In 357 BC, on the arrival of Chares with considerable forces, the Cersobleptes finally ceded the Chersonese Peninsula to Athens under terms acceptable to Athens. In this he was no doubt motivated by Philip of Macedon's taking of Amphipolis and its implied threat to all of Thrace. As a reward for this commitment and at his request, Athens granted Charidemus citizenship and other unspecified honors.[12]  

Charidemus’ relationship with Athens, however, continued to be problematic for the city, most especially in the attempts he and Cersobleptes subsequently made to conquer the whole of Thrace, in violation of their agreement. Among those most concerned was the orator Demosthenes. On the other hand, Charidemus also had his supporters. In 352, one of these, Aristomachus, proxenos (representative) for Cersobleptes at Athens, declared before the Assembly that “Charidemus was the only man in the world who could recover Amphipolis for Athens, and advised you to appoint him as general”.[13] At the same time, Aristocrates, proposed a decree to the Athenian Ecclesia (Assembly) that granted Charidemus immunity from any act of violence committed against him. This protection covered not just actions by Athenians, but by anyone, anywhere. Since he was involved in military actions within Thrace, this would put anyone who might harm him outside the protection of Athenian law and make it less likely that his efforts would be opposed.[14]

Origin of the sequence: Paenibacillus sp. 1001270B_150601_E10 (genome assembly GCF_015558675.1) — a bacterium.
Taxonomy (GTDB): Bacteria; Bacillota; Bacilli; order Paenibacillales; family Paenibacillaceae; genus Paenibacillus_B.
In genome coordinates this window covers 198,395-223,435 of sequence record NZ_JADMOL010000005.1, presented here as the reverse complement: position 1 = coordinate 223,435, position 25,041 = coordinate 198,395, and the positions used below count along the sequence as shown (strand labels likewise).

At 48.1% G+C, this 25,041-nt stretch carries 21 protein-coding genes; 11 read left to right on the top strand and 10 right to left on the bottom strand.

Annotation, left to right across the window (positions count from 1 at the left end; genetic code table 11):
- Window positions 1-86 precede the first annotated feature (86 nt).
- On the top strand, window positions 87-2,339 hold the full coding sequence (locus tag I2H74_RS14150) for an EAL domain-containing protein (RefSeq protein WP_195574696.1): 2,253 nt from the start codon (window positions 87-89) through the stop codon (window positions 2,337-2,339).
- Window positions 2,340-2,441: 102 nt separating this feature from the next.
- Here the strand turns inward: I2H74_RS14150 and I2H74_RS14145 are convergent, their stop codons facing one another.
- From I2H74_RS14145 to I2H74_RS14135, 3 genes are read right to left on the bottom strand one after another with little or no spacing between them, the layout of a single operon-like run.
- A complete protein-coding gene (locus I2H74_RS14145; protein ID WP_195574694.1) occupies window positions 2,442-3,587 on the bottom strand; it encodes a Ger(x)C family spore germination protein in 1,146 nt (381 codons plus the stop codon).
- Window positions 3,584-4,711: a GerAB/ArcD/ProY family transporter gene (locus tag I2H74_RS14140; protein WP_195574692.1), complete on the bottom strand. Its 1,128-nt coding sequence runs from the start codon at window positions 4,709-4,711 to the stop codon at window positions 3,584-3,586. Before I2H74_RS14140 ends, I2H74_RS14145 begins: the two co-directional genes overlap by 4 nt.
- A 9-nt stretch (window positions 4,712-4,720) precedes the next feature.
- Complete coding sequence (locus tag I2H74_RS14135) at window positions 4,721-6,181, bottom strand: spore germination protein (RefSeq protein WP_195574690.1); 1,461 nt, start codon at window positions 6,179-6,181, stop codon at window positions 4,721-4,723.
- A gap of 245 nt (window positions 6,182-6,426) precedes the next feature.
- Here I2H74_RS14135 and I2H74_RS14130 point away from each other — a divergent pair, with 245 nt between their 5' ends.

Before it could be enacted, though, Euthykles sued Aristocrates in court, accusing him of a decree that was not only illegal, but false in its praise of Charidemus and against the best interests of Athens. His argument before the court, written by Demosthenes, has been preserved as his oration number twenty-three, Against Aristocrates, and is the source for most of what we know about Charidemus. Whether Euthykles succeeded in ultimately blocking this decree is not known, but Charidemus was ultimately elected one of Athens’ ten generals, for the year 351/0 if not before.[15]

In the fall of 351, he took a fleet of ten ships to the Hellespont as a precaution against any Macedonian incursion.[16] He apparently remained there through 350 and into 349, since during the war between Macedon and Olynthus in 349, during which Athens attempted to support the Olynthians, he was ordered to bring his forces to the Chalcidice Peninsula to augment those already dispatched under Chares’ command.[17]  During this effort, Theopompus, the historian, reported:

For it was notorious that he spent every day in the greatest intemperance, and in such a manner that he was always drinking and getting drunk, and endeavouring to seduce free-born women ; and he carried his intemperance to such a height that he ventured to beg a young boy, who was very beautiful and elegant, from the senate of the Olynthians, who had happened to be taken prisoner in the company of Derdas the Macedonian.[18]

Charidemus continued to serve as general in later years, though which are not known - except he was listed in an inscription of 341/0 as serving along with Chares and Phocion on an expedition in which they were to collect money from Lesbos to pay for grain purchased from Orontes, location unknown.[19][20]